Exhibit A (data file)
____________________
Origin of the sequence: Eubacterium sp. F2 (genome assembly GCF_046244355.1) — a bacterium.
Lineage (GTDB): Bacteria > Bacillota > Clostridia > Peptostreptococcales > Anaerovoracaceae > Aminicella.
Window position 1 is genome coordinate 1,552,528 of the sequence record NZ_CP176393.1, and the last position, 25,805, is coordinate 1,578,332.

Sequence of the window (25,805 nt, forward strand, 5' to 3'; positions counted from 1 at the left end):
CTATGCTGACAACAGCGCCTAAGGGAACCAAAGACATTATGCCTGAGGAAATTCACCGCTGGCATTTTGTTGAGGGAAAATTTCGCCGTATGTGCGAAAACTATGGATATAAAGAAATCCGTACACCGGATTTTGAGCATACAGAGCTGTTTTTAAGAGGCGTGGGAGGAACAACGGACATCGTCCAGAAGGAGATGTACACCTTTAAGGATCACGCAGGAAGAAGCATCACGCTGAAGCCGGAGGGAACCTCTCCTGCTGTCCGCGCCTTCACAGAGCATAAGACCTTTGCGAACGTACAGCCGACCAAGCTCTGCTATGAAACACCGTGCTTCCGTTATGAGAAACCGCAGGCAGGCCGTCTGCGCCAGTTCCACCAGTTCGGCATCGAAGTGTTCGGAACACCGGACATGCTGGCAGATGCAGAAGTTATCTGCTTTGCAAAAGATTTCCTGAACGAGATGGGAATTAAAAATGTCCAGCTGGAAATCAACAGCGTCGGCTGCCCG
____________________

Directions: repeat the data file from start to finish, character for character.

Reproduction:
Origin of the sequence: Eubacterium sp. F2 (genome assembly GCF_046244355.1) — a bacterium.
Lineage (GTDB): Bacteria > Bacillota > Clostridia > Peptostreptococcales > Anaerovoracaceae > Aminicella.
Window position 1 is genome coordinate 1,552,528 of the sequence record NZ_CP176393.1, and the last position, 25,805, is coordinate 1,578,332.

Sequence of the window (25,805 nt, forward strand, 5' to 3'; positions counted from 1 at the left end):
CTATGCTGACAACAGCGCCTAAGGGAACCAAAGACATTATGCCTGAGGAAATTCACCGCTGGCATTTTGTTGAGGGAAAATTTCGCCGTATGTGCGAAAACTATGGATATAAAGAAATCCGTACACCGGATTTTGAGCATACAGAGCTGTTTTTAAGAGGCGTGGGAGGAACAACGGACATCGTCCAGAAGGAGATGTACACCTTTAAGGATCACGCAGGAAGAAGCATCACGCTGAAGCCGGAGGGAACCTCTCCTGCTGTCCGCGCCTTCACAGAGCATAAGACCTTTGCGAACGTACAGCCGACCAAGCTCTGCTATGAAACACCGTGCTTCCGTTATGAGAAACCGCAGGCAGGCCGTCTGCGCCAGTTCCACCAGTTCGGCATCGAAGTGTTCGGAACACCGGACATGCTGGCAGATGCAGAAGTTATCTGCTTTGCAAAAGATTTCCTGAACGAGATGGGAATTAAAAATGTCCAGCTGGAAATCAACAGCGTCGGCTGCCCG